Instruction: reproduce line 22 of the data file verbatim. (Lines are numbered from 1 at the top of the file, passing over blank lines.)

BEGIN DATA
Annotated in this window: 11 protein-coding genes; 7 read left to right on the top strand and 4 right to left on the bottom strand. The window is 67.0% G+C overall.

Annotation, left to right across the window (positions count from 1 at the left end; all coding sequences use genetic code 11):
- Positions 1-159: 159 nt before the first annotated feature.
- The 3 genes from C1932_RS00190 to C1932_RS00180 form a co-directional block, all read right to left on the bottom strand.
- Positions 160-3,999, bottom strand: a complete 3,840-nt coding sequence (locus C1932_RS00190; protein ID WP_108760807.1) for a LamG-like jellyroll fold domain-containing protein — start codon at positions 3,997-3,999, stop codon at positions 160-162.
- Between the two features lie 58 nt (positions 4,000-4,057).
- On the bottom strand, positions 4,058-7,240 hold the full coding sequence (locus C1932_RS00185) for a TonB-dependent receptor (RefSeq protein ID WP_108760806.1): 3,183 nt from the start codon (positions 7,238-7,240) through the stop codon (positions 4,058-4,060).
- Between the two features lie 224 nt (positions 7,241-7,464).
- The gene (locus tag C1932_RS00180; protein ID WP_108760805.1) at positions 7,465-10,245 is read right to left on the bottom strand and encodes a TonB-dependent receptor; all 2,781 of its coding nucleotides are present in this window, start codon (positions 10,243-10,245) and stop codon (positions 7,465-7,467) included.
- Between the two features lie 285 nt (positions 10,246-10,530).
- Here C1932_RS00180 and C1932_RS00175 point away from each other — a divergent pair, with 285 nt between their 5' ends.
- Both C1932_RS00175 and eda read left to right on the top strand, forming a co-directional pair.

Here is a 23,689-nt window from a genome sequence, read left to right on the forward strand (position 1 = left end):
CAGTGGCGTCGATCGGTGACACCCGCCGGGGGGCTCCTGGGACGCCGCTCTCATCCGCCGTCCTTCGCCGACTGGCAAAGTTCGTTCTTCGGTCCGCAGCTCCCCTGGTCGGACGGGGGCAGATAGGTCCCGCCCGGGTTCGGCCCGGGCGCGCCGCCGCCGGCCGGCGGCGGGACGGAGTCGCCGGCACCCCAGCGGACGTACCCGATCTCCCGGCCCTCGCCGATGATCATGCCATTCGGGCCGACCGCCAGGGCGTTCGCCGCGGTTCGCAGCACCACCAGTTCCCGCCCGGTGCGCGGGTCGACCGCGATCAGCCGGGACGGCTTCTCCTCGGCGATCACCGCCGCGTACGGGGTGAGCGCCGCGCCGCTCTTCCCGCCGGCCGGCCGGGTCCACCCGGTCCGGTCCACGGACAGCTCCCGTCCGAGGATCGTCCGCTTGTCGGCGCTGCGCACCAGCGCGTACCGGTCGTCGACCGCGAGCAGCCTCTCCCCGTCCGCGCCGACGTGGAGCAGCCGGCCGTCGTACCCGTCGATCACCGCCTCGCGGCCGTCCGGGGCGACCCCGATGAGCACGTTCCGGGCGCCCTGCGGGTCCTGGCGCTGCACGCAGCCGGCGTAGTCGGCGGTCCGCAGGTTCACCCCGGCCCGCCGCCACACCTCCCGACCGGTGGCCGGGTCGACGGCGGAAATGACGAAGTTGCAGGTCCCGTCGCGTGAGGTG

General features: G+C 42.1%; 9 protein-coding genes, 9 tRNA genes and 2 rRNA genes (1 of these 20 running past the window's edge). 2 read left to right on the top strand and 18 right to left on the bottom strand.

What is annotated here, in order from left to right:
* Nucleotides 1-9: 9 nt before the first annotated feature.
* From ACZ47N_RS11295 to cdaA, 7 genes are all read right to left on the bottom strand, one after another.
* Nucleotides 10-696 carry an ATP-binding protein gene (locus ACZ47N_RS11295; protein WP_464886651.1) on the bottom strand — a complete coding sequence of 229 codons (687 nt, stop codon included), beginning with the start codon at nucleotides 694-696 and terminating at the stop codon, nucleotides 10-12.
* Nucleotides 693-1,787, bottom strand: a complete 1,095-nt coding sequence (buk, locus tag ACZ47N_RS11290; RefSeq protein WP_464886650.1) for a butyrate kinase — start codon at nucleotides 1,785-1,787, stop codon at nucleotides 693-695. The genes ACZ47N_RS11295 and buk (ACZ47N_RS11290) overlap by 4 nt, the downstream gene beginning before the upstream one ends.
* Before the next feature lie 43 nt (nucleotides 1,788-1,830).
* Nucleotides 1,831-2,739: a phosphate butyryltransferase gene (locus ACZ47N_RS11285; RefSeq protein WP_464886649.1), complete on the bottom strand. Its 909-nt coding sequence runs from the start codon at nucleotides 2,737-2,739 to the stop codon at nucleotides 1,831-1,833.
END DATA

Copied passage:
* Nucleotides 1,831-2,739: a phosphate butyryltransferase gene (locus ACZ47N_RS11285; RefSeq protein WP_464886649.1), complete on the bottom strand. Its 909-nt coding sequence runs from the start codon at nucleotides 2,737-2,739 to the stop codon at nucleotides 1,831-1,833.